Wednesday, February 25, 2009

Michael Krepon's "Better Safe Than Sorry"

Michael Krepon is co-founder of the Henry L. Stimson Center, Diplomat Scholar at the University of Virginia, and the author or editor of many books, including Cooperative Threat Reduction, Missile Defense, and the Nuclear Future, Space Assurance or Space Dominance? The Case Against Weaponizing Space, Nuclear Risk Reduction in South Asia, and Escalation Control and the Nuclear Option in South Asia.

He applied the “Page 99 Test” to his new book, Better Safe Than Sorry: The Ironies of Living with the Bomb, and reported the following:
My book, Better Safe than Sorry: The Ironies of Living with the Bomb, starts by placing current nuclear anxieties into an historical context. These anxieties have led to wretched excesses. During the Cold War, we and the Soviets built up huge nuclear arsenals and engaged in extremely risky practices. In erring on the side of "safety," we nearly incinerated the planet. That was the first nuclear age. The second nuclear age began with the dissolution of the Soviet Union, which has led to rising anxieties about nuclear proliferation and nuclear terrorism. The Bush administration undertook extreme measures to be safe rather than sorry, fighting the first preventive war in U.S. history. Here lies another irony: As the U.S. and Russian nuclear arsenals declined precipitously, a war of choice became conceivable for the world's sole superpower.

On page 99, we are beginning the chapter on the second nuclear age. Here is an excerpt:

During the first nuclear age, only one triangular relationship mattered. China, the weakest leg of the triangle, at first linked up to the Soviet Union, and then normalized ties with the United States. During the second nuclear age, a second nuclear triangle emerged. The original alignment of the Washington-Beijing-Moscow triangle returned, as China and Russia had no need to compete over leading the Communist movement and much reason to counterbalance predominant U.S. power. The second triangular nuclear relationship involved China, India and Pakistan. The newer triangular competition was fueled by keen status consciousness, contested borders, and grievances from previous warfare. Both triangles bear watching.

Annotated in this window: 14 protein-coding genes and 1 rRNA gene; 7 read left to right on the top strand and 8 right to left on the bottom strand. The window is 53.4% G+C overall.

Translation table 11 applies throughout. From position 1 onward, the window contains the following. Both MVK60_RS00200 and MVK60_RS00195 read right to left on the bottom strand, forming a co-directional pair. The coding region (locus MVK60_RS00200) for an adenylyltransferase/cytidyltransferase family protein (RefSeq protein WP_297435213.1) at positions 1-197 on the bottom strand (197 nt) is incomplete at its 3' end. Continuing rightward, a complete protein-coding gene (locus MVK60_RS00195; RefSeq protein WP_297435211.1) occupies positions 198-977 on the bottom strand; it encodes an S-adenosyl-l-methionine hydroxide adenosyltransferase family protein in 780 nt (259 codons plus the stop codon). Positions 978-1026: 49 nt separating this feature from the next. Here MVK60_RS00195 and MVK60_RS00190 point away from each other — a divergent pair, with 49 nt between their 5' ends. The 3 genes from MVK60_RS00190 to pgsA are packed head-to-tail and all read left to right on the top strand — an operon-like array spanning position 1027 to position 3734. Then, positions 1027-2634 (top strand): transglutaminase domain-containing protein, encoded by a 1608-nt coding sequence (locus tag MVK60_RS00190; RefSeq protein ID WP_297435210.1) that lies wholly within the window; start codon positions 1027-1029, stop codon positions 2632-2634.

All sides of the China-India-Pakistan triangle are unequal, which makes for awkward geometry, instability, and the potential for increased competition. But all three parties have publicly resolved not to repeat the wretched excesses of the cold war competition between the Soviet Union and the United States, including the mistake of arms racing. At the same time, the existing nuclear hierarchy in southern Asia – China followed by India followed by Pakistan – grates on New Delhi and Islamabad. Beijing has not yet deigned to accept India's interest in dialogue on the Bomb, including discussions on nuclear stabilization and confidence-building measures. Perhaps China's leaders will think differently after New Delhi captures Beijing's attention by testing thermonuclear weapons that can be placed atop new missiles that can reach Beijing and Shanghai. Pakistan cannot compete with India in conventional arms, but Pakistan's generals have demonstrated every intention to compete with India with respect to nuclear weapons.

There's a lot here to munch on. My intention is to present dense material in an accessible way.
Read the preface to Better Safe Than Sorry, and learn more about the book at the publisher's website.

Learn more about Michael Krepon and his work at his Stimson Center webpage.

--Marshal Zeringue